I answer that, As stated above ([3684]Q[173], A[2]), the prophecy wherein, by the intelligible light, a supernatural truth is revealed through an imaginary vision, holds the mean between the prophecy wherein a supernatural truth is revealed without imaginary vision, and that wherein through the intelligible light and without an imaginary vision, man is directed to know or do things pertaining to human conduct. Now knowledge is more proper to prophecy than is action; wherefore the lowest degree of prophecy is when a man, by an inward instinct, is moved to perform some outward action. Thus it is related of Samson (Judges 15:14) that "the Spirit of the Lord came strongly upon him, and as the flax [*'Lina.' St. Thomas apparently read 'ligna' ('wood')] is wont to be consumed at the approach of fire, so the bands with which he was bound were broken and loosed." The second degree of prophecy is when a man is enlightened by an inward light so as to know certain things, which, however, do not go beyond the bounds of natural knowledge: thus it is related of Solomon (3 Kings 4:32,33) that "he spoke . . . parables . . . and he treated about trees from the cedar that is in Libanus unto the hyssop that cometh out of the wall, and he discoursed of beasts and of fowls, and of creeping things and of fishes": and all of this came from divine inspiration, for it was stated previously (3 Kings 4:29): "God gave to Solomon wisdom and understanding exceeding much."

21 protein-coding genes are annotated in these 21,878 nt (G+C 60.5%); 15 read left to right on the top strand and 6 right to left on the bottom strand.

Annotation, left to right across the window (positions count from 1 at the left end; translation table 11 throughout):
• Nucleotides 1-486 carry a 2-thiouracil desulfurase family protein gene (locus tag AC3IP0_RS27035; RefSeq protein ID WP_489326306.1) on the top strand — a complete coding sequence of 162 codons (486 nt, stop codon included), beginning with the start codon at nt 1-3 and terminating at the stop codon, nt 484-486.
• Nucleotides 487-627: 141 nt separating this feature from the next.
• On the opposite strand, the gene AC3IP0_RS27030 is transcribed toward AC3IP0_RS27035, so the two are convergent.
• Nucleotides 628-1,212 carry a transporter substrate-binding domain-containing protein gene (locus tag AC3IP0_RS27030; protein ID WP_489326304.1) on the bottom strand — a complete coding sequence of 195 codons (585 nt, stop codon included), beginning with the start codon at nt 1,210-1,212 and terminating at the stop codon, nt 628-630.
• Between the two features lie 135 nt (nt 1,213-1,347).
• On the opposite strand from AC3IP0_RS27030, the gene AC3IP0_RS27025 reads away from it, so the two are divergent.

Nevertheless these two degrees are beneath prophecy properly so called, because they do not attain to supernatural truth. The prophecy wherein supernatural truth is manifested through imaginary vision is differentiated first according to the difference between dreams which occur during sleep, and vision which occurs while one is awake. The latter belongs to a higher degree of prophecy, since the prophetic light that draws the soul away to supernatural things while it is awake and occupied with sensible things would seem to be stronger than that which finds a man's soul asleep and withdrawn from objects of sense. Secondly the degrees of this prophecy are differentiated according to the expressiveness of the imaginary signs whereby the intelligible truth is conveyed. And since words are the most expressive signs of intelligible truth, it would seem to be a higher degree of prophecy when the prophet, whether awake or asleep, hears words expressive of an intelligible truth, than when he sees things significative of truth, for instance "the seven full ears of corn" signified "seven years of plenty" (Gn.41:22, 26). In such like signs prophecy would seem to be the more excellent, according as the signs are more expressive, for instance when Jeremias saw the burning of the city under the figure of a boiling cauldron (Jer.1:13). Thirdly, it is evidently a still higher degree of prophecy when a prophet not only sees signs of words or deeds, but also, either awake or asleep, sees someone speaking or showing something to him, since this proves the prophet's mind to have approached nearer to the cause of the revelation. Fourthly, the height of a degree of prophecy may be measured according to the appearance of the person seen: for it is a higher degree of prophecy, if he who speaks or shows something to the waking or sleeping prophet be seen by him under the form of an angel, than if he be seen by him under the form of man: and higher still is it, if he be seen by the prophet whether asleep or awake, under the appearance of God, according to Is.6:1, "I saw the Lord sitting."